Here, we pass tupleof() the symbol of a function, and the signature of a particular overload of that function. The result is a tuple of the various signatures it is valid to call the overload with, ignoring the actual signature of the function. The most useful piece of information here is the number of elements in the tuple, which will be equal to the number of default arguments supported by the overload.

One might be tempted to place these additional function signatures in the original tuple derived by tupleof(foo). However, this is not desirable. Consider: We can say any of the following:

void function() fn1 = &foo;
void function(int) fn2 = &foo;
void function(int, int, int) fn3 = &foo;

But we cannot say this:

void function(int, int) fn4 = &foo; // ERROR!

A given function-symbol therefore has two sets of function signatures associated with it: The actual signatures of the functions, and the additional signatures it may be called with due to default arguments. These two sets are not equal in status, and should not be treated as such.

Member functions

Here is where things get really complicated.

class A {
    void bar() {}
    void bar(int i) {}
    void bar(int i, int j, int k=20) {}

    void baz(real r) {}

    static void foobar() {}
    final void foobaz() {}

class B : A {
    void foo() {}
    override void baz(real r) {}

D does not really have pointers to member functions. It is possible to fake them with some delegate trickery. In particular, there is no way to directly call an alias of a member function. This is important, as I will get to later.

The first mechanism needed is a way to get all of the member functions of a class. I suggest the addition of a .methodsof class property, which will derive a tuple of aliases of the class's member functions.

A.methodsof ⇒ Tuple!(, A.baz, A.foobar, A.foobaz)
B.methodsof ⇒ Tuple!(, A.foobar, A.foobaz,, B.baz)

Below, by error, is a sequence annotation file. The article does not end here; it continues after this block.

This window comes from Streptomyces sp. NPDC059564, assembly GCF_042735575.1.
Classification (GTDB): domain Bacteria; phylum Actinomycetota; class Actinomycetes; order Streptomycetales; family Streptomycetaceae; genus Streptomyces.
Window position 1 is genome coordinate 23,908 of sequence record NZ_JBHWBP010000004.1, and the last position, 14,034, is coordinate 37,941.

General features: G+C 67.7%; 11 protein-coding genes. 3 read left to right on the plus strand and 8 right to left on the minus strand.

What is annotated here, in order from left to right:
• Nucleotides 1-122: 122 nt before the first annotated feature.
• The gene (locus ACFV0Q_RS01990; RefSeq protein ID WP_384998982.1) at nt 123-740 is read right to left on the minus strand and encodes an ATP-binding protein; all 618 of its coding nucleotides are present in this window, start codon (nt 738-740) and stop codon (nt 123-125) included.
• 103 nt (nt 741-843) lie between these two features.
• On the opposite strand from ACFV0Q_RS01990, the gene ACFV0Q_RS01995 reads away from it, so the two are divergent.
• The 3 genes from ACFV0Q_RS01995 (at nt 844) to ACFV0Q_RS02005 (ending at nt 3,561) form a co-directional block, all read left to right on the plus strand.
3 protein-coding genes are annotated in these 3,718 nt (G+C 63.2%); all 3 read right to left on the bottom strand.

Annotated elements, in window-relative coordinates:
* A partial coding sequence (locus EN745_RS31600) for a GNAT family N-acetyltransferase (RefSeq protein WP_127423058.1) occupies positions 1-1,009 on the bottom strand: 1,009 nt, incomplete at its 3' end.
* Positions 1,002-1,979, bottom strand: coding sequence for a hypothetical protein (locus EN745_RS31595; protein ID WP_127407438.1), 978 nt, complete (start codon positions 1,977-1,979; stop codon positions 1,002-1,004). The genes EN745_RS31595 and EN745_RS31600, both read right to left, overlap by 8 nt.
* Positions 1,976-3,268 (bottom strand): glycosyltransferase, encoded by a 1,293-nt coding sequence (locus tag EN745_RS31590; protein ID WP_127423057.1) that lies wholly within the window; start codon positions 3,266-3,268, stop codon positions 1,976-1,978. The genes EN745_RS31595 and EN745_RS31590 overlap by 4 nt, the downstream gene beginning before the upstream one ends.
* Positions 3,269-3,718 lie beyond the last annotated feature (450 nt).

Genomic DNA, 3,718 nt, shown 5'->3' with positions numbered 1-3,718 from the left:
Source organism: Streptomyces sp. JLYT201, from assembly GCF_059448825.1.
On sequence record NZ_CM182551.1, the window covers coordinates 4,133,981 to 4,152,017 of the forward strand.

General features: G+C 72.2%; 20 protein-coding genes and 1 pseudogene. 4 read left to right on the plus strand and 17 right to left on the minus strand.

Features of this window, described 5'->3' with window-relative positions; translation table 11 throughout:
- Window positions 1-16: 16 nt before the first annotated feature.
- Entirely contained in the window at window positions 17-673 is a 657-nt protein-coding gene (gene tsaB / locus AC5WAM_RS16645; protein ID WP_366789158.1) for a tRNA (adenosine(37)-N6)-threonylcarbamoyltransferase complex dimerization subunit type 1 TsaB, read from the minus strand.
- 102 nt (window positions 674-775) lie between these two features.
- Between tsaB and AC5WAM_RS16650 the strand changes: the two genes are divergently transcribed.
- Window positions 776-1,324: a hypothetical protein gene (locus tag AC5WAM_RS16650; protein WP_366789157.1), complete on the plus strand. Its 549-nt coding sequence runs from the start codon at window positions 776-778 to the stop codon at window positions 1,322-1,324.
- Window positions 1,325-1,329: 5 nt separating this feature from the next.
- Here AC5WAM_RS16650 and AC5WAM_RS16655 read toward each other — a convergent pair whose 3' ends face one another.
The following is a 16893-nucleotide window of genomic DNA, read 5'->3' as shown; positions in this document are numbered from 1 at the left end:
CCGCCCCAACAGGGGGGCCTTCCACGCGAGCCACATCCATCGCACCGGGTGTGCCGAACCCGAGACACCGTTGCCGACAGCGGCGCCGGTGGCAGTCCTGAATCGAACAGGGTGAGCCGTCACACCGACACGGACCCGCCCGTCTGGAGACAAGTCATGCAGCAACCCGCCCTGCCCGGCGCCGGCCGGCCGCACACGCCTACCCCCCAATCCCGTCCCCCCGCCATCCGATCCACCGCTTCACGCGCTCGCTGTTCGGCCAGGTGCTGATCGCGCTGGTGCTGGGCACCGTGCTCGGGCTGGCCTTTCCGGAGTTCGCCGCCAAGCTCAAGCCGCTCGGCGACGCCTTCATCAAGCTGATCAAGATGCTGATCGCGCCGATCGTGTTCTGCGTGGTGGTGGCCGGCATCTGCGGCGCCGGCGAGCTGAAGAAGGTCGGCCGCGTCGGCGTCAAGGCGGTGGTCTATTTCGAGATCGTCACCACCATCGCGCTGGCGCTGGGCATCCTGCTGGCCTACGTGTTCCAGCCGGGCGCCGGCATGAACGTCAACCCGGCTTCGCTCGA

The order of the members in this tuple is not important. Inherited member functions are included, as well. Note that these are tuples of symbol aliases! Since these are function symbols, all of the mechanisms suggested earlier for regular function symbols should still work!

tupleof( ⇒ Tuple!(void function(), void function(int), void function(int, int, int))

And so forth.

There are three kinds of member functions: virtual, static, and final. The next important mechanism that is needed is a way to distinguish these from each other. An important rule of function overloading works in our favor, here: A given function symbol can only refer to functions which are all virtual, all static, or all final. Therefore, this should be considered a property of the symbol, as opposed to one of the function itself.

The actual syntax for this mechanism needs to be determined. D has 'static' and 'final' keywords, but no 'virtual' keyword. Additionally, the 'static' keyword has been overloaded with many meanings, and I hesitate suggesting we add another. Nonetheless, I do.

static( == static) == false
static( == final) == false
static( == virtual) == true

The syntax is derived from that of the is() expression. The grammar would look something like this:

    static ( Symbol == SymbolSpecialization )


Here, 'virtual' is a context-sensitive keyword, not unlike the 'exit' in 'scope(exit)'. If the Symbol is not a member function, it is an error.

A hole presents itself in this scheme. We can get all of the function symbols of a class's member functions. From these, we can get the signatures of their overloads. From these, can get get pointers to the member functions, do some delegate trickery, and actually call them. This is all well and good.

But there is a problem when a method has default arguments. As explained earlier, we can't do this:

// Error! None of the overloads match!
void function(int, int) member_func = &;

Even though we can say:

A a = new A;, 2);

The simplest solution is to introduce some way to call an alias of a method directly. There are a few options. My favorite is to take a cue from Python, and allow the following:

alias fn;
A a = new A;
fn(a, 1, 2);

That is, allow the user to explicitly call the method with the instance as the first parameter. This should be allowed generally, as in:;
A.baz(a, 5.5);

Given these mechanisms, combined with the existing mechanisms to derive the return type and parameter type tuple from a function type, D's compile-time reflection capabilities would be vastly more powerful.

Thursday, June 7, 2007

Syntax Highlighting!

Pygments has now been integrated into DSource's source browser, particularly including the D lexer I provided to Pygments (as well as the MiniD lexer that Jarrett Billingsley based on it). See for yourself! Pygments should also be working as the Wiki syntax highlighter.

So it was StackThreads after all...

It turns out that StackThreads doesn't compile in the latest versions of DMD at all. Very strange. I've passed this information on to Mikola, and hopefully it will be fixed at some point. Some changes were made in Pyd's trunk, which now compiles again.